The politics of celebrity: Oprah stokes the buzz

If Oprah Winfrey intended to hose down her noisome boosters during last night's speech at the Golden Globes, she failed miserably.

This image released by NBC shows Oprah Winfrey accepting the Cecil B. DeMille Award at the 75th Annual Golden Globe Awards in Beverly Hills, Calif., on Sunday, Jan. 7, 2018.

This image released by NBC shows Oprah Winfrey accepting the Cecil B. DeMille Award at the 75th Annual Golden Globe Awards in Beverly Hills, Calif., on Sunday, Jan. 7, 2018. (Paul Drinkwater/NBC via AP)

If governing credentials don’t count anymore, if a dearth of electoral experience is now deemed to be an asset, if Trump has indeed lowered those bars forever, then by all means let’s stir the pot for Oprah.

I’m instinctively skeptical that the Democrats, who believe in the goodness and efficacy of government, would ever nominate someone who hasn’t served a day in government, but perhaps my instincts need to be retooled. Millions of people hate politics. They hate the patois of politicians, all that talk about bills introduced and passed. They love celebrities who, by dint of their ubiquity, seem knowable and relatable. They pine for the outsider who can ride to the rescue and fix our broken politics.

If Oprah Winfrey intended to hose down her noisome boosters during last night’s speech at the Golden Globes, she failed miserably. As an entrepreneur who’s reportedly worth $3 billion, perhaps she just figured it was good for the brand to comport herself like an undeclared candidate speaking at a party convention. But surely she knows there’s no downside to keeping her options open – which is why her nine minutes on stage played like a nascent stump speech. Here’s what we got:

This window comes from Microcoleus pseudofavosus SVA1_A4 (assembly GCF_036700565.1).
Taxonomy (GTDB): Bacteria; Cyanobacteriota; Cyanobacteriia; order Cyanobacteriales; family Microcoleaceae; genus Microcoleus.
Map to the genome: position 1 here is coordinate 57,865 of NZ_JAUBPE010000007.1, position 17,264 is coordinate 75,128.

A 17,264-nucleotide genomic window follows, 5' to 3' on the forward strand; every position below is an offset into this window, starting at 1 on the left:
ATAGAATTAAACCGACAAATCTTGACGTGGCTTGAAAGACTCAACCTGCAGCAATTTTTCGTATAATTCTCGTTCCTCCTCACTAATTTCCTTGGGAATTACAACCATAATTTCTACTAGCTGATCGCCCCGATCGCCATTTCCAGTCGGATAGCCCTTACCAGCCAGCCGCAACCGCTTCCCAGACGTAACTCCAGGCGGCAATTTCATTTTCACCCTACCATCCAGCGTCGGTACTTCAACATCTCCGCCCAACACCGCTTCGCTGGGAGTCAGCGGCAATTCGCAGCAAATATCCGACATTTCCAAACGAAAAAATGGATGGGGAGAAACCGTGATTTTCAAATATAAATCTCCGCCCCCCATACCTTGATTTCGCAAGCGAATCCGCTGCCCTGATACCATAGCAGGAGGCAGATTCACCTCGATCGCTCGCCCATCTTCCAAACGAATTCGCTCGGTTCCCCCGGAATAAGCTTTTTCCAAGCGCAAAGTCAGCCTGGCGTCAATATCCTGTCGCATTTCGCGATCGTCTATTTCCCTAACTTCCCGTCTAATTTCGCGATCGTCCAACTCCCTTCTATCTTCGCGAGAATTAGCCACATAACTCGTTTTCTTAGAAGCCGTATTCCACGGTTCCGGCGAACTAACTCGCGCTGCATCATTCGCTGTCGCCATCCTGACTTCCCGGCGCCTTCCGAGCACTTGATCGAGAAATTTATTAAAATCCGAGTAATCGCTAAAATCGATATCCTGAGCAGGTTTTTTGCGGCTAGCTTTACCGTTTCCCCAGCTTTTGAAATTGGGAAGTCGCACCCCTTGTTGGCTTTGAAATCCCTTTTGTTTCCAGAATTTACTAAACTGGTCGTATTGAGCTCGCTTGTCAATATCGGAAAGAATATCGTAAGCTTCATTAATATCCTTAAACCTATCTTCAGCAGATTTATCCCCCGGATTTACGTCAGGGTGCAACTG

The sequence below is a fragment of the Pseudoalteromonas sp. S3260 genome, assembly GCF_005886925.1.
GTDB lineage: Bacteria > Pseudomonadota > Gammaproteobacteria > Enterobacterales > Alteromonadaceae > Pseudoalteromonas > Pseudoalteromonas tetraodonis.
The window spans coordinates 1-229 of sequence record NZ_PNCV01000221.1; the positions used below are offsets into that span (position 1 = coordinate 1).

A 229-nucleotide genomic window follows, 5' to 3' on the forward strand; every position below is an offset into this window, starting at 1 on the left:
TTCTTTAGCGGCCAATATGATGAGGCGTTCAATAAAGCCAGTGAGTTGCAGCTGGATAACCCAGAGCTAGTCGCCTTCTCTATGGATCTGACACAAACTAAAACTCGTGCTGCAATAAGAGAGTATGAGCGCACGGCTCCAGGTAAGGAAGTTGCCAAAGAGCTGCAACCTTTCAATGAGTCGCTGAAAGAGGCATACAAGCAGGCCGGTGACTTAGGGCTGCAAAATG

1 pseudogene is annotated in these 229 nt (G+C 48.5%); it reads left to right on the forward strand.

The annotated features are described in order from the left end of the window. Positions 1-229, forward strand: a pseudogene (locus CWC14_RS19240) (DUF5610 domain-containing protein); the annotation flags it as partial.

A Horatio Alger story

Oprah definitely has one; her childhood (broken home, teenage pregnancy) was harrowing. Candidates who came from nowhere, who pulled themselves up by their bootstraps, always mention their trajectory. It’s a character self-reference, and it can inspire their listeners. Last night Oprah said that at age 10, she was “a little girl sitting on the linoleum floor of my mother’s house in Milwaukee … a kid watching from the cheap seats, as my mom came through the door bone-tired from cleaning other people’s houses.”

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A potent campaign theme

Sexual harassment is an issue that can potentially power a 2020 presidential bid — as Kirsten Gillibrand and other female senators clearly recognize. Oprah seized it with a candidate’s rhetorical cadence, declaring that harassment “is not just a story affecting the entertainment industry. It’s one that transcends any culture, geography, race, religion, politics or workplace. So I want tonight to express gratitude to all the women who have endured years of abuse and assault, because they — like my mother — had children to feed and bills to pay and dreams to pursue. They’re the women whose names we’ll never know. They are domestic workers and farm workers; they are working in factories and they work in restaurants, and they’re in academia and engineering and medicine and science; they’re part of the world of tech and politics and business; they’re our athletes in the Olympics, and they’re our soldiers in the military.”